The Cheswick Power Plant is located in the southwestern part of Pennsylvania along the AlleghenyRiver right between the boroughs of Springdale (40.5414 N, 79.7821 W) and Cheswick (40.5416 N,79.8002 W) (Figure 1). While the Cheswick Power Plant has brought economic benefits to the smallboroughs of Springdale and Cheswick, PA, the plant also brought with it a multitude of harmfuleffects on both human health and welfare. According to the Allegheny County Health DepartmentsPoint Source Emissions Inventory Report, the Cheswick Power Station is the largest point sourceemitter of both criteria pollutants and hazardous air pollutants (HAP) in Allegheny County, PA [18].In 2006, the plant was listed as the 17th Dirtiest Power Plant for sulfur dioxide [1]. In 2010, the plantonce again made headlines, ranking 41st in the Top Power Plant Hydrochloric Acid Emitters and91st in the Top US Power Plant Lead Emitters [19]. Since then, significant efforts have been made toreduce emissions [18]. Overall, emissions of carbon monoxide and sulfur dioxide did decrease in 2011,while emissions of nitrogen oxides, particulate matter, NOx, and volatile organic compounds (VOC)increased [18]. However, the plant remains Allegheny Countys largest point source emitter of bothcriteria pollutants and hazardous air pollutants. The objective of this study was to measure the airquality at three different locations within the two boroughs surrounding the power plant in order todetermine concentrations of both PM2.5 and PM10 due to emissions from the power plant. Particulatematter measurements measured by the PA Department of Environmental Protection (DEP) were alsoanalyzed for the study period and compared against the measurements taken for this study.

    2. Experiments

    2.1. NCSU Monitoring Stations

    Three experimental sites were set up within Springdale and Cheswick, PA, each within a mile ofthe Cheswick power plant (Figure 1). There were two sampling periods in this study. Two of the threesites took samples from 10 June 2015 to 27 June 2015 and then from 30 June 2015 to 13 July 2015. Station 1was located at 244 Center St., Springdale, PA (40.5402 N, 79.7884 W), which is less than half of a milefrom the power plant. Samples were taken at this location during both sampling periods. Station 2 waslocated at 200 Hill Avenue, Cheswick, PA (40.542 N, 79.80 W), which is approximately one mile fromthe power plant. The sampling period for this study was from 10 June 2015 to 27 June 2015. The thirdstation was located at 1212 Fairmont St, Cheswick, PA (40.5465 N, 79.8031 W). The sampling periodfor this site was from 30 June 2015 to 13 July 2013. All three of these sites are in residential areas, veryclose to the power plant. The monitoring sites were chosen considering the prevailing wind direction(west southwesterly) such that during both sampling periods, one site was upwind of the powerplant (those sites in Cheswick) and one site was downwind of the power plant (the site in Springdale).However, it must be noted that the wind during the sampling period was highly variable.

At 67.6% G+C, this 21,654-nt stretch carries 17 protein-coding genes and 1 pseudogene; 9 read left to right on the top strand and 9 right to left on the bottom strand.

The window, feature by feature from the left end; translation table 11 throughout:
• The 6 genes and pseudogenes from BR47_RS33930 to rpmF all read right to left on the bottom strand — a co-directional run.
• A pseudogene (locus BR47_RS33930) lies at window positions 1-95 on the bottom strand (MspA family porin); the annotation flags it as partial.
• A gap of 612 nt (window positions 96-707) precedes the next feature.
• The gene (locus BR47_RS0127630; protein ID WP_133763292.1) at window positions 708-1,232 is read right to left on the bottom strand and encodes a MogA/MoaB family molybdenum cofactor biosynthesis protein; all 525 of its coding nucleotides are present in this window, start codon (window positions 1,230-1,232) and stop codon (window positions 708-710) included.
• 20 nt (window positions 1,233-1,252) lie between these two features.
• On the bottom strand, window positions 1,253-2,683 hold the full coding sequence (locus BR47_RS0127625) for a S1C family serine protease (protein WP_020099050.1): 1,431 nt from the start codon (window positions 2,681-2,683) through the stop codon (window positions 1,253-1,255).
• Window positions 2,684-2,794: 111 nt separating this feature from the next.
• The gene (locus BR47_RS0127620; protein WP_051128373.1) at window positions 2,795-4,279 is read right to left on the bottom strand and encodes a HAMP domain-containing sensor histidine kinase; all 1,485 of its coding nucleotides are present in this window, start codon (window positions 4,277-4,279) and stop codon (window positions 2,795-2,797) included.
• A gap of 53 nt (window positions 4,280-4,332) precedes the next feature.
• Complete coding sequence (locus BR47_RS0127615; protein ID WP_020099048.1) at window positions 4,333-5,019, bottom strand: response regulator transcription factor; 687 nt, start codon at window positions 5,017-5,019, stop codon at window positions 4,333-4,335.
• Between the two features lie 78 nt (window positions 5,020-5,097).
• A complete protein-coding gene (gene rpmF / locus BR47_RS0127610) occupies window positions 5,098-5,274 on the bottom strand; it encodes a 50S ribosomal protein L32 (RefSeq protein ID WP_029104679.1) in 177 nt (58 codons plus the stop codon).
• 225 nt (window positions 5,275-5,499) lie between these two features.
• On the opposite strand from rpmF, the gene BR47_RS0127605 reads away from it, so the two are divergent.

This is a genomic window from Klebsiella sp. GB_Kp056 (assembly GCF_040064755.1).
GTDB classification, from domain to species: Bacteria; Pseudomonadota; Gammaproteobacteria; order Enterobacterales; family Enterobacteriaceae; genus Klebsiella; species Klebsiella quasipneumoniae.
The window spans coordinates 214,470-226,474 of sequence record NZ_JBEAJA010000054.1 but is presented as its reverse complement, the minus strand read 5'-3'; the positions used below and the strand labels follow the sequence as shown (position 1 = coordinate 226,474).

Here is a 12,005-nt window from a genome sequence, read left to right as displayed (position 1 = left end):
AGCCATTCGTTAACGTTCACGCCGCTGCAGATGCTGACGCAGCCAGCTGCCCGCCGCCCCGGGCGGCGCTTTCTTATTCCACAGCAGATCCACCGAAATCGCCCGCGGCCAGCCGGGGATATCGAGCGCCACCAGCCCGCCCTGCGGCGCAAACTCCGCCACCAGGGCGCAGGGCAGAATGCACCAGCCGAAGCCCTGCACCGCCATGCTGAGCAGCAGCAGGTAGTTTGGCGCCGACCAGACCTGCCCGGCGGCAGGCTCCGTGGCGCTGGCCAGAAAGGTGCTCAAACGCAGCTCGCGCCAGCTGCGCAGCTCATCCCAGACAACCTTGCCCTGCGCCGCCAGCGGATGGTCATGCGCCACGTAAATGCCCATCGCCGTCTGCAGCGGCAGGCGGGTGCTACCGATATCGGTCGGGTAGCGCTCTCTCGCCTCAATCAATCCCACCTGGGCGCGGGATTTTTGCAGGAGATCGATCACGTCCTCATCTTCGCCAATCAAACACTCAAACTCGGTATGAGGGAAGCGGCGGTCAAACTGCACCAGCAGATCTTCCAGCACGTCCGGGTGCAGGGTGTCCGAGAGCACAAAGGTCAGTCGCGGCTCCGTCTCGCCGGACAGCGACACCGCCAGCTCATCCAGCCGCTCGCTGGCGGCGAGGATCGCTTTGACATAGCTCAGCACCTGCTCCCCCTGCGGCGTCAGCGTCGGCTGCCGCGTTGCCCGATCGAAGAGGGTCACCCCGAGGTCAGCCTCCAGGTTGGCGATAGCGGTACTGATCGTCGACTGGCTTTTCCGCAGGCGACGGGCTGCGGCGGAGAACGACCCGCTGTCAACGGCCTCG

Each experimental site was equipped to measure PM2.5 and PM10 using Reference Ambient AirSampler (RAAS) high volume air samplers by Anderson Instruments as well as meteorological datameasured by Met One Model Automet portable weather stations equipped with an onboard datalogger. The sampling period for each instrument was set to 24 h, and the air volumetric flow on bothtypes of instruments was set at the standard flow rate of 16.67 Liters/minute. The sampling filtersused to collect both PM2.5 and PM10 were 47 mm diameter Teflon filters. For PM2.5 sampling, therewas an additional smaller filter used (~39 mm diameter) in the WINS impactor, which was wetted

  • Atmosphere 2017, 8, 186 3 of 13

    with impactor oil, in order to restrict particles larger than 2.5 micron from reaching the 47 mm Teflonfilter. All the filters were pre-tared and numbered.Atmosphere 2017, 8, 186 3 of 14

    Figure 1. Location of monitoring stations in relation to the Cheswick Power Plant and the two boroughs of Springdale and Cheswick.

    Each experimental site was equipped to measure PM2.5 and PM10 using Reference Ambient Air Sampler (RAAS) high volume air samplers by Anderson Instruments as well as meteorological data measured by Met One Model Automet portable weather stations equipped with an onboard data logger. The sampling period for each instrument was set to 24 h, and the air volumetric flow on both types of instruments was set at the standard flow rate of 16.67 Liters/minute. The sampling filters used to collect both PM2.5 and PM10 were 47 mm diameter Teflon filters. For PM2.5 sampling, there was an additional smaller filter used (~39 mm diameter) in the WINS impactor, which was wetted with impactor oil, in order to restrict particles larger than 2.5 micron from reaching the 47 mm Teflon filter. All the filters were pre-tared and numbered.

    High Volume (Hi Vol) 47 mm MTL Teflon filters were used to analyze mass concentration of PM10 while Hi Vol 39 mm Teflon filters were used to analyze mass concentration of PM2.5. Filter weighing measurements took place inside a temperature/relative humidity-con